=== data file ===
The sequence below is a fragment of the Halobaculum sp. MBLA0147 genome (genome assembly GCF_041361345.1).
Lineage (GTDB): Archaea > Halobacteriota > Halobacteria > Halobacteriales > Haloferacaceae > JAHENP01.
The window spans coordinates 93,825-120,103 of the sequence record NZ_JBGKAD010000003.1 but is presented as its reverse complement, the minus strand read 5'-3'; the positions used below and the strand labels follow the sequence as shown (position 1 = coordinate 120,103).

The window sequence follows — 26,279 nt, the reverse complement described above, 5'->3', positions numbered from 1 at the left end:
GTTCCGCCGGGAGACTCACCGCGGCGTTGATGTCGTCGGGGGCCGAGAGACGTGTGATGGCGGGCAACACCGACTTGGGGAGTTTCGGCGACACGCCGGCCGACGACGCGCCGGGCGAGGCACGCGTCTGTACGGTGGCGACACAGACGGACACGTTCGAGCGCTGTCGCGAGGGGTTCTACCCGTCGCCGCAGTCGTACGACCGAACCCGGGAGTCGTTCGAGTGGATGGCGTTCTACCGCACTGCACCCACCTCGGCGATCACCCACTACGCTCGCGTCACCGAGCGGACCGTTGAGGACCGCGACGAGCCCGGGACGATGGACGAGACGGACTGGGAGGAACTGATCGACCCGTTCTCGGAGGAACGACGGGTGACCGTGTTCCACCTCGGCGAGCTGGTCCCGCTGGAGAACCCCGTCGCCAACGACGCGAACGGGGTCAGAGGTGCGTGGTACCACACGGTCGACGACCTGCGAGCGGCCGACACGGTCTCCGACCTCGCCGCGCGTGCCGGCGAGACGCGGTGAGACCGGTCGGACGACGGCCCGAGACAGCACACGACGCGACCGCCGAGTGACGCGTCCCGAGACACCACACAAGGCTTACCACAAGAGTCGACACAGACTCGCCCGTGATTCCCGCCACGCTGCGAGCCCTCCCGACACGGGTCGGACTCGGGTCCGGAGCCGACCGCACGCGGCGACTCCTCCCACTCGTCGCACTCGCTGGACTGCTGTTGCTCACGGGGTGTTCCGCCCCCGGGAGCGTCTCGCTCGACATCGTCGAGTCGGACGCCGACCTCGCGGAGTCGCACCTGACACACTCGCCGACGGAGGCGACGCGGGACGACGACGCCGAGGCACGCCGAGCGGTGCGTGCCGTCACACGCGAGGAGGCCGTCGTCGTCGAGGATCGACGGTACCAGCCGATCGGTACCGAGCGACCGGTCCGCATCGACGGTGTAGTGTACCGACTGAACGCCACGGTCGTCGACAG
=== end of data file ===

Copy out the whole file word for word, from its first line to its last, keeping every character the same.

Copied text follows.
The sequence below is a fragment of the Halobaculum sp. MBLA0147 genome (genome assembly GCF_041361345.1).
Lineage (GTDB): Archaea > Halobacteriota > Halobacteria > Halobacteriales > Haloferacaceae > JAHENP01.
The window spans coordinates 93,825-120,103 of the sequence record NZ_JBGKAD010000003.1 but is presented as its reverse complement, the minus strand read 5'-3'; the positions used below and the strand labels follow the sequence as shown (position 1 = coordinate 120,103).

The window sequence follows — 26,279 nt, the reverse complement described above, 5'->3', positions numbered from 1 at the left end:
GTTCCGCCGGGAGACTCACCGCGGCGTTGATGTCGTCGGGGGCCGAGAGACGTGTGATGGCGGGCAACACCGACTTGGGGAGTTTCGGCGACACGCCGGCCGACGACGCGCCGGGCGAGGCACGCGTCTGTACGGTGGCGACACAGACGGACACGTTCGAGCGCTGTCGCGAGGGGTTCTACCCGTCGCCGCAGTCGTACGACCGAACCCGGGAGTCGTTCGAGTGGATGGCGTTCTACCGCACTGCACCCACCTCGGCGATCACCCACTACGCTCGCGTCACCGAGCGGACCGTTGAGGACCGCGACGAGCCCGGGACGATGGACGAGACGGACTGGGAGGAACTGATCGACCCGTTCTCGGAGGAACGACGGGTGACCGTGTTCCACCTCGGCGAGCTGGTCCCGCTGGAGAACCCCGTCGCCAACGACGCGAACGGGGTCAGAGGTGCGTGGTACCACACGGTCGACGACCTGCGAGCGGCCGACACGGTCTCCGACCTCGCCGCGCGTGCCGGCGAGACGCGGTGAGACCGGTCGGACGACGGCCCGAGACAGCACACGACGCGACCGCCGAGTGACGCGTCCCGAGACACCACACAAGGCTTACCACAAGAGTCGACACAGACTCGCCCGTGATTCCCGCCACGCTGCGAGCCCTCCCGACACGGGTCGGACTCGGGTCCGGAGCCGACCGCACGCGGCGACTCCTCCCACTCGTCGCACTCGCTGGACTGCTGTTGCTCACGGGGTGTTCCGCCCCCGGGAGCGTCTCGCTCGACATCGTCGAGTCGGACGCCGACCTCGCGGAGTCGCACCTGACACACTCGCCGACGGAGGCGACGCGGGACGACGACGCCGAGGCACGCCGAGCGGTGCGTGCCGTCACACGCGAGGAGGCCGTCGTCGTCGAGGATCGACGGTACCAGCCGATCGGTACCGAGCGACCGGTCCGCATCGACGGTGTAGTGTACCGACTGAACGCCACGGTCGTCGACAG